Second is the increase in area, production and productivity of coconut in
Functional Dimensions of
the country with the regress in the
consumption of coconut oil in both Commodity Boards edible and non-edible sector which warranted the need for the development of broad based processing technologies for the sustainable growth of the industry.
Third are the problems of low income from the coconut holdings due to price fluctuations, decline in the prices of coconut and its products which necessitated the need for the development of appropriate coconut based farming systems to enhance the farm level income.
In pursuit of making the Indian coconut products accessible to consumers across
the world, there have been significant changes in the domestic markets in terms of product developments and deep market integration. Viable processing technologies are now indigenously available in the country for manufacture of varied products based on coconut kernel, coconut water, husk, shell and wood. The potential of coconut palm as a source of renewable energy is also being recognized. The Coconut Development Board has been playing pivotal role in promoting viable coconut based farming system, on-farm processing and products development. The concerted efforts of the Board in enhancing farm level income through productivity improvement and other production measures, product
diversification and subsequent demand creations for the new products, have resulted in a dynamic push to the industry for its sustained growth. Thus the Board has, by now rendered yeomen service to the cause of the coconut industry.
SCHEMES OF COCONUT DEVELOPMENT BOARD
• • • • • • •
Production and Distribution of Planting Material Expansion of Area under Coconut Integrated Farming for Productivity Improvement Technology Demonstration Market Promotion and Statistics Information and Information Technology Human Resource Development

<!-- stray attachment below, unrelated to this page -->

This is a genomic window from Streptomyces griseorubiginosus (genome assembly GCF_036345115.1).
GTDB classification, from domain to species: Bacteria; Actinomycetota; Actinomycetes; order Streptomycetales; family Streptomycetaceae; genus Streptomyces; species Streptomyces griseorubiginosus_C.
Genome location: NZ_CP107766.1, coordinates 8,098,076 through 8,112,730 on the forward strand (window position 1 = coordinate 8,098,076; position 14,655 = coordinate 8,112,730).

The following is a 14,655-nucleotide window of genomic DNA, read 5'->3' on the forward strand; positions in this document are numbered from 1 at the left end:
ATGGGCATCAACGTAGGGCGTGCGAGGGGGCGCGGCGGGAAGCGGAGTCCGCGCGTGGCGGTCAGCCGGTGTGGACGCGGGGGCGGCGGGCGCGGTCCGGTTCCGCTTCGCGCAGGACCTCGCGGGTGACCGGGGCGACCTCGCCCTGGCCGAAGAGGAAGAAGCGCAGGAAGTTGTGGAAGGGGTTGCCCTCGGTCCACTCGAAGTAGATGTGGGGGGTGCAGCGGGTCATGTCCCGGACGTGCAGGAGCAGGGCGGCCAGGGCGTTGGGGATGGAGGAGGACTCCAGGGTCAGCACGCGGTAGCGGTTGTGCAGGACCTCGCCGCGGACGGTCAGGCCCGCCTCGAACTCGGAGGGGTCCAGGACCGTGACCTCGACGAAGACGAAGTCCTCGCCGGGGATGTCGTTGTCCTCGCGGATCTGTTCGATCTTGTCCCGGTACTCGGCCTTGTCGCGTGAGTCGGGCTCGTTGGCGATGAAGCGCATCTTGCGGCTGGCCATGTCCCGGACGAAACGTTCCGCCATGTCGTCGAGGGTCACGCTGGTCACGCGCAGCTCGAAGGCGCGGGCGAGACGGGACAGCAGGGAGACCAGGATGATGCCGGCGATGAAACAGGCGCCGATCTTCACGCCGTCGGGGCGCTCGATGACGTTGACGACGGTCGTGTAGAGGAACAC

5. SPICES BOARD
The Spices Board was constituted in 1986 under the Spices Board Act 1986 (No. 10 of 1986) with the merger of the erstwhile Cardamom Board (1968) and Spices Export Promotion Council (1960). Spices Board is one of the five Commodity Boards functioning under the Ministry of Commerce and Industry. It is an autonomous body
24 responsible for the export promotion of the scheduled spices and production and development of some of them such as Cardamom and Pepper.
SPICES BOARD GOVERNING BODY
Spices Board, is governed by a 32 member Governing Body. The Chairman is appointed by the Ministry of Commerce, Government of India. The various members on the board are represented by Members of Parliament secretaries and other officials from the related ministries such as Export Promotion (Agra. Division) in the Department of Commerce, (Ministry of Commerce and Industry), Commissioner (Horticulture), representing the Department of Agriculture, (Ministry of Agriculture and Cooperation), Director (Finance), representing the Finance Division in the Department of Commerce, (Ministry Of Commerce and Industry). Representatives of spices growers, labourers working in spice plantations, exporters of spices and specialist organizations such as Central Food Technology Research Institute (CFTRI) and Indian Institute of Packaging are also included in the Board. Chairman, Spices Board is the full time Chief Executive of the Organization. He is assisted by a group of divisional directors and supporting staff. The Head Office of the Board is located at Cochin. Board has Regional Offices, Zonal Offices and Field Offices. A central Quality Evaluation Laboratory (QEL) - is located at the Head Office, A Biotechnology Lab also functions at the Head Office. Indian Cardamom Research Institute the research wing of the Spices Board has its main station at Myladumpara (Idukki Dist. Kerala) with Regional Stations located at Thadiankudissai (Tamil Nadu) Saklespur (Karnataka) and Gangtok (Sikkim).
MAIN FUNCTIONS OF SPICES BOARD
• • • • Research, Development and Regulation of domestic marketing of Small and Large Cardamom. Research and production development of vanilla. Post harvest improvement of all spices. Promotion of organic production, processing and certification of spices.
25 • • • Development of spices in the North East. Provision of quality evaluation services. Export promotion of all spices through support for: Technology up gradation Quality up gradation Brand promotion Research & product development